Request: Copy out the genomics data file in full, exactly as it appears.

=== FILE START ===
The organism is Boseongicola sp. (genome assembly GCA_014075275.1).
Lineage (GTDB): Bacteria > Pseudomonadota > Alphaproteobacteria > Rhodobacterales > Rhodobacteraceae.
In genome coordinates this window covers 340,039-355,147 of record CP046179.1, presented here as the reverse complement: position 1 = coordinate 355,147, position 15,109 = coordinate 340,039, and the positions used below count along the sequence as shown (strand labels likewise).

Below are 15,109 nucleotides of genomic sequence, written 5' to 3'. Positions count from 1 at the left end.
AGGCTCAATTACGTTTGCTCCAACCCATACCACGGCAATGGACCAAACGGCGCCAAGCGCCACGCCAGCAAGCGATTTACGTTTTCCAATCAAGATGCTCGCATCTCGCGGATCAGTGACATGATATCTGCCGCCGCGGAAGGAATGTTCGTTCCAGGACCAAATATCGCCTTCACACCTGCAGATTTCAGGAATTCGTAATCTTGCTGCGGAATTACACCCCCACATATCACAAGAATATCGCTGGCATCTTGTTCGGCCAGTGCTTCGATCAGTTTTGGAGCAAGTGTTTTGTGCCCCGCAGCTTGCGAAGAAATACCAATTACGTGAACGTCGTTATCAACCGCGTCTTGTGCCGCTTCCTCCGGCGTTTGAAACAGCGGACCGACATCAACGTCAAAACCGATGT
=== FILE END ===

The organism is Boseongicola sp. (genome assembly GCA_014075275.1).
Lineage (GTDB): Bacteria > Pseudomonadota > Alphaproteobacteria > Rhodobacterales > Rhodobacteraceae.
In genome coordinates this window covers 340,039-355,147 of record CP046179.1, presented here as the reverse complement: position 1 = coordinate 355,147, position 15,109 = coordinate 340,039, and the positions used below count along the sequence as shown (strand labels likewise).

Below are 15,109 nucleotides of genomic sequence, written 5' to 3'. Positions count from 1 at the left end.
AGGCTCAATTACGTTTGCTCCAACCCATACCACGGCAATGGACCAAACGGCGCCAAGCGCCACGCCAGCAAGCGATTTACGTTTTCCAATCAAGATGCTCGCATCTCGCGGATCAGTGACATGATATCTGCCGCCGCGGAAGGAATGTTCGTTCCAGGACCAAATATCGCCTTCACACCTGCAGATTTCAGGAATTCGTAATCTTGCTGCGGAATTACACCCCCACATATCACAAGAATATCGCTGGCATCTTGTTCGGCCAGTGCTTCGATCAGTTTTGGAGCAAGTGTTTTGTGCCCCGCAGCTTGCGAAGAAATACCAATTACGTGAACGTCGTTATCAACCGCGTCTTGTGCCGCTTCCTCCGGCGTTTGAAACAGCGGACCGACATCAACGTCAAAACCGATGT